Responsibility to the Community

This is me on my Soapbox. I need to say something, and I feel that it warrants the attention of the Celiac Community.

For far too long, there has been massive miscommunication, or downright lack of concern, from some bloggers in the community when it comes to eating safely as someone with Celiac Disease.

I want to state something of the utmost importance right up front: When you have acquired a following in the Celiac Community, you are considered an Influencer, whether you like it or not. What you post/say/write WILL influence members of the community, especially those who are new and seeking answers on how to manage their auto-immune disease. Thus, it is your RESPONSIBILITY to ensure that you are providing fact-based, scientific, truthful, RESPONSIBLE information to your followers.

For example, if you are eating at a restaurant that does not take any precautions in the preparation of their food, and uses a shared fryer, you should not be using #Celiac. Anything prepared in a shared fryer is NOT safe for Celiac consumption, and therefore should not be hash-tagged in that manner (looking at you, @nobread). People who are new to the Celiac lifestyle will do damage to their intestinal linings, and could potentially make themselves very ill. Even if they do not have outward symptoms, their insides are still being affected.

Another example would be eating from a shared bakery. If both gluten and gluten free products are being made from scratch in the same area, there is a very good chance that the gluten free items are no longer safe for Celiac consumption. Flour remains in the air for approximately 24 hours, and could settle on the gluten free goods. In this instance, eating a bagel from this type of bakery would not be considered safe, and should not be consumed by someone with Celiac Disease (looking at you, @glutenfree.followme).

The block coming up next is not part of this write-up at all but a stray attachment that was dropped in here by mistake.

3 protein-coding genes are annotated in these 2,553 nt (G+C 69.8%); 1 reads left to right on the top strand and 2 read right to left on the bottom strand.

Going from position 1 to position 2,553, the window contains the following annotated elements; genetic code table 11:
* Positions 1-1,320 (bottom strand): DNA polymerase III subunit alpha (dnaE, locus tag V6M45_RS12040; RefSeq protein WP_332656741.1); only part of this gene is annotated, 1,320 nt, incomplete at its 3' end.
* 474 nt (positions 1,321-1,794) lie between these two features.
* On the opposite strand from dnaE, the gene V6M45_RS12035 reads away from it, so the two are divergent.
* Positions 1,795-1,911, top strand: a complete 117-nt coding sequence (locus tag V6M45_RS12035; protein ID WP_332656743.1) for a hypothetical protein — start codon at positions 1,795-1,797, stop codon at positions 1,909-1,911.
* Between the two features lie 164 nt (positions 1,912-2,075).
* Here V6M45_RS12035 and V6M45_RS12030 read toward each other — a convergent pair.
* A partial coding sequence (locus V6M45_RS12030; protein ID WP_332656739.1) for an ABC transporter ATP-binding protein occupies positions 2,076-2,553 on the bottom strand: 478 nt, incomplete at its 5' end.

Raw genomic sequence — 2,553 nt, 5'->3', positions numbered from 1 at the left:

I understand that not everyone takes their Celiac Disease as seriously as some. I get that some people feel that it’s too difficult to follow a Celiac diet when they travel (I disagree though, as there are many people with Celiac Disease that travel while following a strict Celiac diet, and I will link to some of them at the end of this post). However, when you are talking about “living it up” when you’re in Europe because their bread doesn’t bother you, or eating out of shared fryers, etc., you are doing the Celiac Community a disservice. What you are doing is telling new people to the lifestyle that they don’t have to be careful. That is straight-up DANGEROUS.

Celiac Disease is a lifelong commitment to eating a strict gluten free diet. What can you do when you accidentally get glutened? It’s going to happen, trust me. It happens to all of us, no matter how careful we are. Here’s a list of sure-fire things that you can do to get through a glutening:

  1. Hydrate: Drink lots of water. The reason for this is because when you have been glutened, you may throw up, or have diarrhea. It’s common, it happens, so drink lots and lots of water to make sure that you do not get dehydrated. FYI, science shows that people with Celiac disease get dehydrated quicker than those without!